knee biomechanics


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knee biomechanics

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knee biomechanics

  1. 1.  The knee is a mechanism of three joints and Four bones - the femur, tibia, patella and fibula  Interact in separate joints - the tibiofemoral & patellofemoral  The function of these joints is to allow certain movements, restrict others, and to provide load transfer through the lower limb.
  2. 2. Tibiofemoral joint rotations translations screw home mechanism  Axial & rotational alignment of knee  Patello femoral joint  Joint forces 
  3. 3.  Rotations › Flexion/extension-0 to 1350 › varus valgus - 6-8o in extension › Int/ext rotation - 25 – 300 in flexion  Translations › AP 5 - 10mm › comp/dist 2 - 5mm › medio-lateral 1-2mm
  4. 4.  flexion axis varies in a helical fashion in a normal knee, with an average of 2 mm of posterior translation of the medial femoral condyle on the tibia during flexion compared with 21 mm of translation of the lateral femoral condyle.  Relevance :posterior rollback › as the knee flexes, the instant center of rotation on the femur moves posteriorly
  5. 5.  flexion axis as varying in a helical fashion
  6. 6. allows for increased knee flexion by avoiding impingement
  7. 7.    the external rotation of the tibia on the femur during extension and internal rotation of the tibia during knee flexion. cause › medial tibial plateau articular surface is longer than lateral tibial plateau(Medially based pivoting of the knee.) relevance › "locks" knee decreasing the work performed by the quadriceps while standing
  8. 8.  mechanical axis of the lower limb is defined as the line drawn on a standing long leg antero posterior radiograph from the center of the femoral head to the center of the talar dome  anatomical axes of the femur and the tibia form a valgus angle of 6 2 degrees.  the tibial articular surface is in approximately 3 0of varus with respect to the mechanical axis, and the femoral articular surface is in 90 of valgus.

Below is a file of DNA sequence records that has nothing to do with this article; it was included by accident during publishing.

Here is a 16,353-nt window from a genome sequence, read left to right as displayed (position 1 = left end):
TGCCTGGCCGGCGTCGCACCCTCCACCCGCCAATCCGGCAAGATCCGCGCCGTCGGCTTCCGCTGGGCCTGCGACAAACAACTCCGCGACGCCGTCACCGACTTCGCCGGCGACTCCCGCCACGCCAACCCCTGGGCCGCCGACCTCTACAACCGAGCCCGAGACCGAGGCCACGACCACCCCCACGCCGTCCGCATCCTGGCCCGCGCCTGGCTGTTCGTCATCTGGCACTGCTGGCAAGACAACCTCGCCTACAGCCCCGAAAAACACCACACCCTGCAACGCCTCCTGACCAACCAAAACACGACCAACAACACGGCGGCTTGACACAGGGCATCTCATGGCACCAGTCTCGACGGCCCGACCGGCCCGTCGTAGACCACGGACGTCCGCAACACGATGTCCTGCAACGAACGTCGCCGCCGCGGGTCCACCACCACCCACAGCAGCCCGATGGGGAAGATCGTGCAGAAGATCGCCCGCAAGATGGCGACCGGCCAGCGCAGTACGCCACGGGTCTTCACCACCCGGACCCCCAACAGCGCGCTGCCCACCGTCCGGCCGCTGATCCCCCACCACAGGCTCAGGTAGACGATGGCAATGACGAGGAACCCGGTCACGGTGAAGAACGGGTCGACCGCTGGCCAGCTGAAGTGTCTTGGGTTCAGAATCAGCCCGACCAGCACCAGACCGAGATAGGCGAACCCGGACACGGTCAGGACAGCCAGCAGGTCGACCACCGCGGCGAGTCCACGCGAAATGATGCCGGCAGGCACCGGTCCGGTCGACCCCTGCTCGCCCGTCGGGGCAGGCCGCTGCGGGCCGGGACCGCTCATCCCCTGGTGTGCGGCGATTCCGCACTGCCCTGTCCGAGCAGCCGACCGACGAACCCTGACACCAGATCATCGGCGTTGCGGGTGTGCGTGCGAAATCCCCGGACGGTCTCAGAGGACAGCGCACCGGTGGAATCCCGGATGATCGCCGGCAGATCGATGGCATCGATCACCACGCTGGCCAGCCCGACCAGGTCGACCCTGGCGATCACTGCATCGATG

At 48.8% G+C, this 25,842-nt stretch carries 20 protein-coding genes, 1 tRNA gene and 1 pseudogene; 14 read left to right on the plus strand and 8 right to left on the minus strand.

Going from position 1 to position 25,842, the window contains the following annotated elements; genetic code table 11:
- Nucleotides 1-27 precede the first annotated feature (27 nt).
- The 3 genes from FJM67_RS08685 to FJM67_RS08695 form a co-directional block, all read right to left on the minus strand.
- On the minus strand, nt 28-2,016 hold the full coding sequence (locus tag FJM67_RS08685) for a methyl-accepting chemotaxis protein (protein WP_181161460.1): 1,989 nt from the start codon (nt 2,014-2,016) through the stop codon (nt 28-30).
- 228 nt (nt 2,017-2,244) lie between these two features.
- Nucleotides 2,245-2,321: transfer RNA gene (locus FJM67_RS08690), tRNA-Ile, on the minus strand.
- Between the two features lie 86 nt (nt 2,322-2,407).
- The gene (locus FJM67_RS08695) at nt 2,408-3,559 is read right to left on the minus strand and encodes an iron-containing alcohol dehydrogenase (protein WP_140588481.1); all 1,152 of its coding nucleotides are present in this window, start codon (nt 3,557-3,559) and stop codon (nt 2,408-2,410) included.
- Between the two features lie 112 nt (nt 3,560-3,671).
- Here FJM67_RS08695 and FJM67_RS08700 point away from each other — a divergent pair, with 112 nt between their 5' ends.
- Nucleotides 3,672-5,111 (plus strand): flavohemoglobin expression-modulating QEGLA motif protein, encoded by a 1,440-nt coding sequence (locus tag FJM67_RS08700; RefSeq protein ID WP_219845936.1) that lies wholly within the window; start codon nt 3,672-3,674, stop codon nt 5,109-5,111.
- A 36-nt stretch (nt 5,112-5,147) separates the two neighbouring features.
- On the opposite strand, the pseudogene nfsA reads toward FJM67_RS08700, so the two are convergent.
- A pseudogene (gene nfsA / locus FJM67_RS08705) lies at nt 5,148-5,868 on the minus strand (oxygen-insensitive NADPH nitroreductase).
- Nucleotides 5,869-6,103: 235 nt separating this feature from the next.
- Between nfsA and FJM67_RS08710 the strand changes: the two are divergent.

9. 9. "sliding" articulation › patella moves 7cm caudally during full flexion  maximum contact between femur and patella is at 45 degrees of flexion   The primary function of the patella is to increase the lever arm of the extensor mechanism around the knee, improving the efficiency of quadriceps contraction.
  10. 10.  The quadriceps and patellar tendons insert anteriorly on the patella, with the thickness of the patella displacing their respective force vectors away from the center of rotation of the knee .  This displacement or lengthening of the extensor lever arm changes throughout the arc of knee motion.  the extensor lever arm is greatest at 20 degrees of flexion, and the quadriceps force required for knee extension increases significantly in the last 20 degrees of extension
  11. 11.  The length of the lever arm varies as a function of the geometry of the trochlea, the varying patellofemoral contact areas, and the varying center of rotation of the knee.
  12. 12. passive restraints to lateral subluxation › medial patellofemoral ligament  primary passive restraint to lateral translation in 20 degrees of flexion  60% of total restraining force › medial patellomeniscal ligament  13% of total restraining force › lateral retinaculum  10% of total restraining force  dynamic restraint › quadriceps muscles 
  13. 13.   The angle between the extended anatomical axis of the femur & the line between the center of the patella & the tibial tubercle normal Q angle › in flexion  males  13 degrees  females  18 degrees › in extension  8 degrees
  14. 14.  Limbs with larger Q angles have a greater tendency for lateral patellar subluxation.  Because the patella does not contact the trochlea in early flexion, lateral subluxation of the patella in this range is resisted primarily by the vastus medialis obliquus fibers.
  15. 15. Position  Standing on both feet  Swing phase  u/l stance phase –  Jogging – force acting on joint equal to body wt 1/2 x b.wt 2-4 x b.wt 6x b.wt
  16. 16.  Walking › 0.3 x body weight  Ascending Stairs › 2.5 x body weight  Descending Stairs › 3.5 x body weight  Squatting › 7 x body weight
  17. 17. Prevent anterior tibial displacement on femur  Secondarily, prevents hyperextension, varus & valgus stresses  Least stress on ACL between 30-60 degrees of flexion  Anteromedial bundle tight in flexion & extension Posterior lateral bundle tight only in extension
  18. 18. Primary stabilizer of the knee against posterior movement of the tibia on the femur  resists rotation, esp.internal rotation of tibia on femur  Two bundles  Anterolateral, taut in flexion  Posteromedial, taut in extension